March 19, 2004 | Page 1
IT'S BEEN a year of lies for the Bush administration. A year of pretending that Saddam Hussein's phantom weapons of mass destruction and nonexistent connections to al-Qaeda were justifications for invading Iraq. A year of claiming that U.S. soldiers in Iraq would be greeted as liberators and that the war and occupation would be "over soon."
A year of promising "liberation" and "democracy" for Iraqis--but delivering only misery, while well-connected U.S. corporations bleed the country dry. "Liberation, Democracy, a New Middle East. There was no end to the ambitions of the conquerors," Independent journalist Robert Fisk wrote last week. "I remember how anyone who attempted to debunk this dangerous nonsense would be set upon.
"Try to explain the crimes against humanity of [September 11], and you were anti-American. Warn readers about the crazed alliance of right-wingers behind President Bush, and you were anti-Semites. Report on the savagery visited upon Iraqi civilians during the Anglo-American air bombardment, and you were anti-British, pro-Saddam, sleeping with the enemy...When, a day after Baghdad's 'liberation,' I wrote in The Independent that the 'war of resistance' was about to begin, I could have papered my bathroom wall with the letters of abuse I received. Letters like those no longer arrive."
Everything that the antiwar movement said more than a year ago has proven to be true: that Iraq's supposed weapons were a fabrication; that the invasion and occupation would bring more chaos and death; that the real reasons for the war were Washington's drive for oil and empire. It was right to oppose the war a year ago, and it's right to oppose the occupation today.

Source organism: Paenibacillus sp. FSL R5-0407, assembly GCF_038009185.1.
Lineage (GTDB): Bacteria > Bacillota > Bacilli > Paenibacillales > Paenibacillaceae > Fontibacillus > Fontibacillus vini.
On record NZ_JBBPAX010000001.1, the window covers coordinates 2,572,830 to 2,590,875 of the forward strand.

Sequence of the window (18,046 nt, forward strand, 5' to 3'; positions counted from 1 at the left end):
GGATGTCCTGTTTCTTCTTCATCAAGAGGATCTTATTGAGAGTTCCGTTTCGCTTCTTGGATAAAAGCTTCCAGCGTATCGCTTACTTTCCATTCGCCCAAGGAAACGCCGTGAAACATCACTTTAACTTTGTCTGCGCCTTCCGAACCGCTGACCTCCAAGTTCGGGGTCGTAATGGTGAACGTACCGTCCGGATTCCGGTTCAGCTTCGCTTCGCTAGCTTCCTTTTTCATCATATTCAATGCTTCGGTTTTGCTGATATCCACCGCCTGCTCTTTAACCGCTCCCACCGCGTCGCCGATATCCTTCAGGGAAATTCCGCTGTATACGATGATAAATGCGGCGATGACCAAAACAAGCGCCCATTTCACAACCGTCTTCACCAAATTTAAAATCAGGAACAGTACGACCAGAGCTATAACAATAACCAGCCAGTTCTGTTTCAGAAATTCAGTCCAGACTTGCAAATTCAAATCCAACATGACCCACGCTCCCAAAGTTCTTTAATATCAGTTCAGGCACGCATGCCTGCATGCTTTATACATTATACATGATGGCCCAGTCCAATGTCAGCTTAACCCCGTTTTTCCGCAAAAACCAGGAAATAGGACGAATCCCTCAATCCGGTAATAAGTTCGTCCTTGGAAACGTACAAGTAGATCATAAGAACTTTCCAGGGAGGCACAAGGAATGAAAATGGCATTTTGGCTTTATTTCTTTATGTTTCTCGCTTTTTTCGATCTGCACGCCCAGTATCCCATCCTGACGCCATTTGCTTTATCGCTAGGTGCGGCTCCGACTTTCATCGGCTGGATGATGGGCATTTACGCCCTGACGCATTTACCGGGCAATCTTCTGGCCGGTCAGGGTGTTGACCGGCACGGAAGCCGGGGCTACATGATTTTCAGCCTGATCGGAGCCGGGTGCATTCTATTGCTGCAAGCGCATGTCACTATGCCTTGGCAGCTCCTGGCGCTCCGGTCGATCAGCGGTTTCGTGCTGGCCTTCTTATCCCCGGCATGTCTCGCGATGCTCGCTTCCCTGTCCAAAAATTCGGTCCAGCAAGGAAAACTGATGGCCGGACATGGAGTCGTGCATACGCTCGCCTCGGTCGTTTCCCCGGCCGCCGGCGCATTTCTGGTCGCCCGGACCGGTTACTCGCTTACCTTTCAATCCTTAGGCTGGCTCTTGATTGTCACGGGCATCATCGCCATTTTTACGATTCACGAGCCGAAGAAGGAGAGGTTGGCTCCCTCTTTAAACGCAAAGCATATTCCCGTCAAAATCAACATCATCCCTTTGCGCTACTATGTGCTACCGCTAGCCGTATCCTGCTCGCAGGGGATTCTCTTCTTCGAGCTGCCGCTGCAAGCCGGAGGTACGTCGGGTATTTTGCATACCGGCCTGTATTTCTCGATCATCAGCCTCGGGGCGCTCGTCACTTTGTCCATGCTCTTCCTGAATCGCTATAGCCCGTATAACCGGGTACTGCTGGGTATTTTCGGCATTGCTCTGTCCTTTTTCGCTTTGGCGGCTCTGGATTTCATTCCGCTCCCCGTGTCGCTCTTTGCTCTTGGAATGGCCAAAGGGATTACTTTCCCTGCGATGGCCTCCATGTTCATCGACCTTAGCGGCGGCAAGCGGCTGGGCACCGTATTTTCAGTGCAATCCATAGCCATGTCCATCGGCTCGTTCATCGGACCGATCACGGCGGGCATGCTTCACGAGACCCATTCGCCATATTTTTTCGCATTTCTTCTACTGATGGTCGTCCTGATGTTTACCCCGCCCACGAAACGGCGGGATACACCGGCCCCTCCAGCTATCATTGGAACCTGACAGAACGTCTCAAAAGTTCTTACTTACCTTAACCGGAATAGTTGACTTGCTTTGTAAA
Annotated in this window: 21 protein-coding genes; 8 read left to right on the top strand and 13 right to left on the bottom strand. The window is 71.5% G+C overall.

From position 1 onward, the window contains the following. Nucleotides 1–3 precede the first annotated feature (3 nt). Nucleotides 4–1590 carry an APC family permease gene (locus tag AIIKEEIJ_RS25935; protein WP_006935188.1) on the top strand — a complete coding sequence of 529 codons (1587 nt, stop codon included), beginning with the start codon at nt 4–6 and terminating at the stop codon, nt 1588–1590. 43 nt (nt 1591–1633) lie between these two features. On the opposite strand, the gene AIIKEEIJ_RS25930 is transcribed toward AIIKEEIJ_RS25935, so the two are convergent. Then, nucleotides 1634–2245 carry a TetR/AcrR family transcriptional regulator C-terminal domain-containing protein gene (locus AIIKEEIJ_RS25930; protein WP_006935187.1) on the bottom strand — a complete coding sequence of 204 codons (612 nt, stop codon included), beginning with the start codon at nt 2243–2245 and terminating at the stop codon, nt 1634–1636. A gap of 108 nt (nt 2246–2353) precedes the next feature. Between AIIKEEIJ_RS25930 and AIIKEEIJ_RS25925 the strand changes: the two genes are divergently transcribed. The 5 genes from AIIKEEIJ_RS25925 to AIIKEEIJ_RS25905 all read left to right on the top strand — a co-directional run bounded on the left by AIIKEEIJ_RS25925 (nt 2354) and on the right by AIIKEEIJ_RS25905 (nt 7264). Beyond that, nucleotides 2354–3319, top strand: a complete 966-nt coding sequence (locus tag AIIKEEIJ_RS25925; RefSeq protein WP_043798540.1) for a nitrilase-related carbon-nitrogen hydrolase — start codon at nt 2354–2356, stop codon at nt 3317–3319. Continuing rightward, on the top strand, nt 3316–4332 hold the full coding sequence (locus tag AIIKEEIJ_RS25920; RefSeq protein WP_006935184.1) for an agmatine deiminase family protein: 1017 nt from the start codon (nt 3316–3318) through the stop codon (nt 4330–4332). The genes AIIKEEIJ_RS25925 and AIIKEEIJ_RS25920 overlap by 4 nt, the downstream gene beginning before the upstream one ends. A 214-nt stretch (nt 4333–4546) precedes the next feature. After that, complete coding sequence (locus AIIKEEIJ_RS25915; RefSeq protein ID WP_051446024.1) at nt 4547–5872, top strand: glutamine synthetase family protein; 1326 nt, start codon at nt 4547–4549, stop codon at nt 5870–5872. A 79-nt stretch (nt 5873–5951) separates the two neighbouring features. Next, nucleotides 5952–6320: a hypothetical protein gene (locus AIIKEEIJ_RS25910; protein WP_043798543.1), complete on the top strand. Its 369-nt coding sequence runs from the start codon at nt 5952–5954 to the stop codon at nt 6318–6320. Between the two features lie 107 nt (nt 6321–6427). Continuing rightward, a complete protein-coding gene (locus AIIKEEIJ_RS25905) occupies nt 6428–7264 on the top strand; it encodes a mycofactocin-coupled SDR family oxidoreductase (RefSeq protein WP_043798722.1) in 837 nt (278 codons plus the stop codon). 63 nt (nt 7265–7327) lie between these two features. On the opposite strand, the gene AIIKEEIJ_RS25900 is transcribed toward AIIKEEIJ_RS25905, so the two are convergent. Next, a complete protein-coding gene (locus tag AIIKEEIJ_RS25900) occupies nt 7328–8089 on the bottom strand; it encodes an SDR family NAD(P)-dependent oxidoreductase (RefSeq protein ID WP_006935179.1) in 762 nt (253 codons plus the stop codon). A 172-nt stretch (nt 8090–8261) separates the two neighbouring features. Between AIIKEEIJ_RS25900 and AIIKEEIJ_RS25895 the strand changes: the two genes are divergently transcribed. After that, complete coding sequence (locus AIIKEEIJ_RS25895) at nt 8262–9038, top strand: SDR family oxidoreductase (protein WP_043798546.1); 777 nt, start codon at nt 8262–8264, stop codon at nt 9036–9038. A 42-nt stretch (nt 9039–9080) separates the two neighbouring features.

Iraq isn't Washington's only colonial outpost. There's Afghanistan, where a handpicked U.S. stooge remains president, thugs and warlords control the country, and women--after similar promises of "liberation"--remain as oppressed as under the Taliban. Or Haiti, where Marines patrol the streets of Port-au-Prince after a U.S.-engineered coup ousted democratically elected President Jean-Bertrand Aristide. Or Palestine, where Washington's Middle East watchdog Israel continues its all-out war on Palestinians.
The March 20 protests called to mark the one-year anniversary of the invasion of Iraq may not match the size of huge demonstrations before the war, when more than 10 million people turned out across the globe. But they are an important step for a movement that is developing a deeper understanding of the tasks ahead--as shown by the emergence of the issue of Palestine as one of the occupations that activists will take a stand against.
We need to build a movement that challenges the idea that Washington has the right to shape the world as it sees fit. That means opposing both the Republicans of the Bush administration--and the Washington establishment's junior partners in the Democratic Party. The Democrats' certain presidential nominee John Kerry voted in favor of congressional authorization for the invasion of Iraq--and he wants to send more U.S. soldiers for the occupation of Iraq.
We can't rely on politicians to take a stand against war and imperialism. We need to build a movement that says no to Washington's brutal occupations around the world.